Open Access Research article

Serological identification of fast progressors of structural damage with rheumatoid arthritis

Anne Sofie Siebuhr1*, Anne C Bay-Jensen1, Diana J Leeming1, Adam Plat2, Inger Byrjalsen1, Claus Christiansen3, Désirée van de Heijde4 and Morten A Karsdal1

Author affiliations

1 Nordic Bioscience, Herlev Hovedgade, DK-2730 Herlev, Denmark

2 Roche Pharmaceuticals, Shire Park, 1 Falcon Way, Welwyn Garden City, Hertfordshire AL7 1TW, UK

3 Centre of Clinical and Basic Research, Telegrafvej 4, DK-2750 Ballerup, Denmark

4 Department of Rheumatology, Leiden University, Albinusdreef 2, NL-2333 Leiden, The Netherlands

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Citation and License

Arthritis Research & Therapy 2013, 15:R86  doi:10.1186/ar4266

Published: 14 August 2013

Abstract

Introduction

Rheumatoid arthritis (RA) patients with structural progression are in most need of immediate treatment to maintain tissue integrity. The serum protein fingerprint, type I collagen degradation mediated by matrix metalloproteinases (MMP)-cleavage (C1M), is a biomarker of tissue destruction. We investigated whether baseline serum C1M levels could identify structural progressors and if the biomarker levels changed during anti-inflammatory treatment with tocilizumab (TCZ).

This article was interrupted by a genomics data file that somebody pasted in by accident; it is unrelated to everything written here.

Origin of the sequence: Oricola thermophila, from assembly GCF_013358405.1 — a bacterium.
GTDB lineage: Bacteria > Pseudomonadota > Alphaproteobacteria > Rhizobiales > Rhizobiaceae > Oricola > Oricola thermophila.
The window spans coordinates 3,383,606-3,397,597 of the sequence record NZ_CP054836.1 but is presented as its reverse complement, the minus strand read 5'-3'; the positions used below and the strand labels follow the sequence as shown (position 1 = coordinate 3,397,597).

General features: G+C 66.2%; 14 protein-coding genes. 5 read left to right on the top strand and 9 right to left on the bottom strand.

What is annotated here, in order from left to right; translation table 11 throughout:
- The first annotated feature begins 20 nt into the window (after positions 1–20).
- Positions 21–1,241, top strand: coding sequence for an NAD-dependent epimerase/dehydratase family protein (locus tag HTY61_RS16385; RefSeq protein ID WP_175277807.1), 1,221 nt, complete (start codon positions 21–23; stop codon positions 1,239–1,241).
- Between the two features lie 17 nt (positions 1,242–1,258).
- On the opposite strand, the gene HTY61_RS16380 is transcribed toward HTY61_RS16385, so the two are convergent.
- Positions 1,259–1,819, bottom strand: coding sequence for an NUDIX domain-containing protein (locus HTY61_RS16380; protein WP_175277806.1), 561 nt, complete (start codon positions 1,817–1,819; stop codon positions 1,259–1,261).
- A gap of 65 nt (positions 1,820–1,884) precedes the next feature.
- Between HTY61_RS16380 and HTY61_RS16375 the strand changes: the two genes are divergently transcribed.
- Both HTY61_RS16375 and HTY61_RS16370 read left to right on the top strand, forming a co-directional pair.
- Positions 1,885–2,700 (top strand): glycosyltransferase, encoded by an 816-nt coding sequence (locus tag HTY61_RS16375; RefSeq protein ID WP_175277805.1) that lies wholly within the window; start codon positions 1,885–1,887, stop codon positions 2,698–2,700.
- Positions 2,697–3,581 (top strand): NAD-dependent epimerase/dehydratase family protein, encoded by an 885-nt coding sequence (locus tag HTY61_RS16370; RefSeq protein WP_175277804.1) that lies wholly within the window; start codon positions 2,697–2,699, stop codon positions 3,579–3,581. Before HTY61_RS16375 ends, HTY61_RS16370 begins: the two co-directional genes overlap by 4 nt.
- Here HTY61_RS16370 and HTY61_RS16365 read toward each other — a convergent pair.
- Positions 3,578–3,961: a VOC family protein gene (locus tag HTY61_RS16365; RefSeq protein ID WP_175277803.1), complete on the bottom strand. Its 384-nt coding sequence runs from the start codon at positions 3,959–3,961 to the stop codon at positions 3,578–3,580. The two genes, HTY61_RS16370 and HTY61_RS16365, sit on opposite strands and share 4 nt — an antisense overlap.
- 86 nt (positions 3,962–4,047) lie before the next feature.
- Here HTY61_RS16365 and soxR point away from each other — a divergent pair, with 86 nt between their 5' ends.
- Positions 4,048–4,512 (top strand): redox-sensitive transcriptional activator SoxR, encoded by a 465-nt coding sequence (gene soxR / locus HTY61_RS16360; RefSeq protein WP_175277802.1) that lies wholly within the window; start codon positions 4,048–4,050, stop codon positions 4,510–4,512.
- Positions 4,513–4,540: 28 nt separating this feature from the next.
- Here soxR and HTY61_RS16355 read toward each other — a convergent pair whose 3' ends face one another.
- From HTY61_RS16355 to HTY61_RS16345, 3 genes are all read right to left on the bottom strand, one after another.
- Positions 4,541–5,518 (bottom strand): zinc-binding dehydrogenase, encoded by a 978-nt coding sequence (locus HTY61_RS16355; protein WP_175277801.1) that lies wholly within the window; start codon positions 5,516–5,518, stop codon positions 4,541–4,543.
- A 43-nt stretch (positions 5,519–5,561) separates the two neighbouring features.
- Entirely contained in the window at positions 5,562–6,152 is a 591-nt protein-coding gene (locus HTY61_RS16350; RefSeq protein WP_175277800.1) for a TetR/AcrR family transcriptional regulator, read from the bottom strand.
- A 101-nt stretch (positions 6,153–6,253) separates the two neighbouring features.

Methods

The LITHE-biomarker study (NCT00106535, n = 585) was a one-year phase III, double-blind, placebo (PBO)-controlled, parallel group study of TCZ 4 or 8 mg/kg every four weeks, in RA patients on stable doses of methotrexate (MTX). Spearman's ranked correlation was used to assess the correlation between baseline C1M levels and structural progression at baseline and at weeks 24 and 52. Multivariate regression was performed for delta structural progression. Change in C1M levels were studied as a function of time and treatment.

Results

At baseline, C1M was significantly correlated to C-reactive protein (P <0.0001), visual analog scale pain (P <0.0001), disease activity score28-erythrocyte sedimentation rate (DAS28-ESR) (P <0.0001), joint space narrowing (JSN) (P = 0.0056) and modified total Sharp score (mTSS) (P = 0.0006). Baseline C1M was significantly correlated with delta-JSN at Week 24 (R2 = 0.09, P = 0.0001) and at Week 52 (R2 = 0.27, P <0.0001), and with delta-mTSS at 24 weeks (R2 = 0.006, P = 0.0015) and strongly at 52 weeks (R2 = 0.013, P <0.0001) in the PBO group. C1M levels were dose-dependently reduced in the TCZ + MTX group.

Conclusions

Baseline C1M levels correlated with worsening joint structure over one year. Serum C1M levels may enable identification of those RA patients that are in most need of aggressive treatment

Trial registration

ClinicalTrials.gov: NCT00106535